super().__init__(title, author, type, offer)
        self.price = price

    # Define the function to display the book details
    def display_details(self):
        super().discount()
        if self.offer == True:
            self.price = self.price - self.price * 0.15

        print("Book Name :%s" %self.title)
        print("Author Name :%s" % self.author)
        print("Price : %0.2f" % self.price)


print("Using Parent Class:")
# Define object of parent class
objbook = Book('Medical Microbiology', 'Ernest Jawetz, Edward A. Adelberg, Joseph L. Melnick', 2, False)
# Call function to display book type
objbook.bookType()
# Call function to display discount offer
objbook.discount()

print("\nUsing Child Class:")
# Define object of child class
objEngBook = Eng_book('Engineering Mathematics', 'H K Dass', 1, True, 50)
# Call function to display book details
objEngBook.display_details()

Output:

The following output will appear after executing the above script. The first output has generated by using the parent class’s object, and the second output has generated by using the object of the child class.

Example-2: Use of super() function in multiple inheritances

When a new class is generated by inheriting multiple classes, this type of Inheritance is called multiple inheritances. The use of the super() function in multiple inheritances has shown in the following script. Department is the parent class that contains a constructor method to initialize the variables and the display() method to print the department name. Courses are the child class inherited from the Department class, and it contains a constructor method and the display_Course_info() method to display the course’s detail. Teachers are the child class inherited from the Department class, and it contains a constructor method and the display_Teacher_info() method to display the teacher’s detail. Teacher_Course is the last child class of the script that has been defined by inheriting both Courses and Teachers classes. The objects of the three child classes have been created at the end of the script to access the classes’ different methods. The super() function has been used inside the constructor method of all child classes to call the parent class’s constructor. Four argument values are required to create the child class object because the Department class’s construct contains four arguments.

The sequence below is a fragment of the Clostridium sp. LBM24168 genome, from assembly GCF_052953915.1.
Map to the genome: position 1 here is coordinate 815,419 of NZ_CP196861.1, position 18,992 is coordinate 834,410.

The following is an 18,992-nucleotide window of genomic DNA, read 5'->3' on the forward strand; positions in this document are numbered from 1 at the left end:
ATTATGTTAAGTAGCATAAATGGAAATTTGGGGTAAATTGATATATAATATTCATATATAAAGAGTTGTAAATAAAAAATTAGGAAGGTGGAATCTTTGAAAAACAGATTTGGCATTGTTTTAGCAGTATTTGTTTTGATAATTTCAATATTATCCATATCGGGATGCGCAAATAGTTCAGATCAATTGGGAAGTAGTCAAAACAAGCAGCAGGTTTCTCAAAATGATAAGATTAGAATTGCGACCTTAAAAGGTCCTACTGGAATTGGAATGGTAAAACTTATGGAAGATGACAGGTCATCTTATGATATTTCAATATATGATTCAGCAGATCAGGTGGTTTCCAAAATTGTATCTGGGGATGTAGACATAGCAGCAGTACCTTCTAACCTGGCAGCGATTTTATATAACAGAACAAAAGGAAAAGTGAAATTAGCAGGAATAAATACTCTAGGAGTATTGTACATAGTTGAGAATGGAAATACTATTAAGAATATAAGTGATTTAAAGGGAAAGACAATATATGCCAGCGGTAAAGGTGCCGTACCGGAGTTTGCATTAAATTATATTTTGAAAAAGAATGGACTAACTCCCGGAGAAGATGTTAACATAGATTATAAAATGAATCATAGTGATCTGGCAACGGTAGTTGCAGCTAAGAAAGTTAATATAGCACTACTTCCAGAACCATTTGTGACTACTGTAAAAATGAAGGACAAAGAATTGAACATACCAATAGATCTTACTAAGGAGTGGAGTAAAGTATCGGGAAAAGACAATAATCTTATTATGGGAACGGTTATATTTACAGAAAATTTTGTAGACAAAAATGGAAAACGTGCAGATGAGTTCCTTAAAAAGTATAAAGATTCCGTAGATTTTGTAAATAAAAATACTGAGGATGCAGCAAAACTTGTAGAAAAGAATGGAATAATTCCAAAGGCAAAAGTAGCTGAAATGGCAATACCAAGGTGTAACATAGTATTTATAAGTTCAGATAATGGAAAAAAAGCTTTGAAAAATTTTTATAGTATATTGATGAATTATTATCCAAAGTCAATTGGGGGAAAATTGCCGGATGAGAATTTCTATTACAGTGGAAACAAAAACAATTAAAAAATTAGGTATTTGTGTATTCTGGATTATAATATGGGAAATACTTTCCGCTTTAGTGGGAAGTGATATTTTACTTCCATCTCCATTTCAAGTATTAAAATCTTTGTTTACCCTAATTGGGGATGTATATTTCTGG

# Define Parent Class
class Department():

    def __init__(self, dept_name, total_courses, total_credit, total_teachers):